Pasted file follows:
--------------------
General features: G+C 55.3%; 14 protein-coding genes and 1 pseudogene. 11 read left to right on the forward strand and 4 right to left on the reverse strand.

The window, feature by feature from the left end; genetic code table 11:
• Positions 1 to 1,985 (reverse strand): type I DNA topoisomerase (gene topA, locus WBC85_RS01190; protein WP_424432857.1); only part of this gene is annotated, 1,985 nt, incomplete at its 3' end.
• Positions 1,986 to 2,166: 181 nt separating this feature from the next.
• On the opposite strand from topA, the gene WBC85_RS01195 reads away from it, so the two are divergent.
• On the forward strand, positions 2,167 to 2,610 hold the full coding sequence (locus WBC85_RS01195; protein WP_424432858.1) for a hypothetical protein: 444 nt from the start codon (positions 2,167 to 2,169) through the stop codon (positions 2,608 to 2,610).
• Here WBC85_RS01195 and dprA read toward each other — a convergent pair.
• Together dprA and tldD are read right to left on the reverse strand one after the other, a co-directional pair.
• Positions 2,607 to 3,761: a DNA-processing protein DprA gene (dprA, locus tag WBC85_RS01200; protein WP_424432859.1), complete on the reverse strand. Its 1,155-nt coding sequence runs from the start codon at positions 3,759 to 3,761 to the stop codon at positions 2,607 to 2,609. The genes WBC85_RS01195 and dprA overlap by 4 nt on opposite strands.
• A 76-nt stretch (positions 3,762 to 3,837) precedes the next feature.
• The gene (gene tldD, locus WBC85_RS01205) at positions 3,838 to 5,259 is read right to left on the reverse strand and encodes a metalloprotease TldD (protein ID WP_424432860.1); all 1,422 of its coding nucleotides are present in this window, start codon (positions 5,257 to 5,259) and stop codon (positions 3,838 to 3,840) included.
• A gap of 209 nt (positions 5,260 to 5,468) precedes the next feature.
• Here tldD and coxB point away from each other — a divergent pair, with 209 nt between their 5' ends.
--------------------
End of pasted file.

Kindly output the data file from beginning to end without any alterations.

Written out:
General features: G+C 55.3%; 14 protein-coding genes and 1 pseudogene. 11 read left to right on the forward strand and 4 right to left on the reverse strand.

The window, feature by feature from the left end; genetic code table 11:
• Positions 1 to 1,985 (reverse strand): type I DNA topoisomerase (gene topA, locus WBC85_RS01190; protein WP_424432857.1); only part of this gene is annotated, 1,985 nt, incomplete at its 3' end.
• Positions 1,986 to 2,166: 181 nt separating this feature from the next.
• On the opposite strand from topA, the gene WBC85_RS01195 reads away from it, so the two are divergent.
• On the forward strand, positions 2,167 to 2,610 hold the full coding sequence (locus WBC85_RS01195; protein WP_424432858.1) for a hypothetical protein: 444 nt from the start codon (positions 2,167 to 2,169) through the stop codon (positions 2,608 to 2,610).
• Here WBC85_RS01195 and dprA read toward each other — a convergent pair.
• Together dprA and tldD are read right to left on the reverse strand one after the other, a co-directional pair.
• Positions 2,607 to 3,761: a DNA-processing protein DprA gene (dprA, locus tag WBC85_RS01200; protein WP_424432859.1), complete on the reverse strand. Its 1,155-nt coding sequence runs from the start codon at positions 3,759 to 3,761 to the stop codon at positions 2,607 to 2,609. The genes WBC85_RS01195 and dprA overlap by 4 nt on opposite strands.
• A 76-nt stretch (positions 3,762 to 3,837) precedes the next feature.
• The gene (gene tldD, locus WBC85_RS01205) at positions 3,838 to 5,259 is read right to left on the reverse strand and encodes a metalloprotease TldD (protein ID WP_424432860.1); all 1,422 of its coding nucleotides are present in this window, start codon (positions 5,257 to 5,259) and stop codon (positions 3,838 to 3,840) included.
• A gap of 209 nt (positions 5,260 to 5,468) precedes the next feature.
• Here tldD and coxB point away from each other — a divergent pair, with 209 nt between their 5' ends.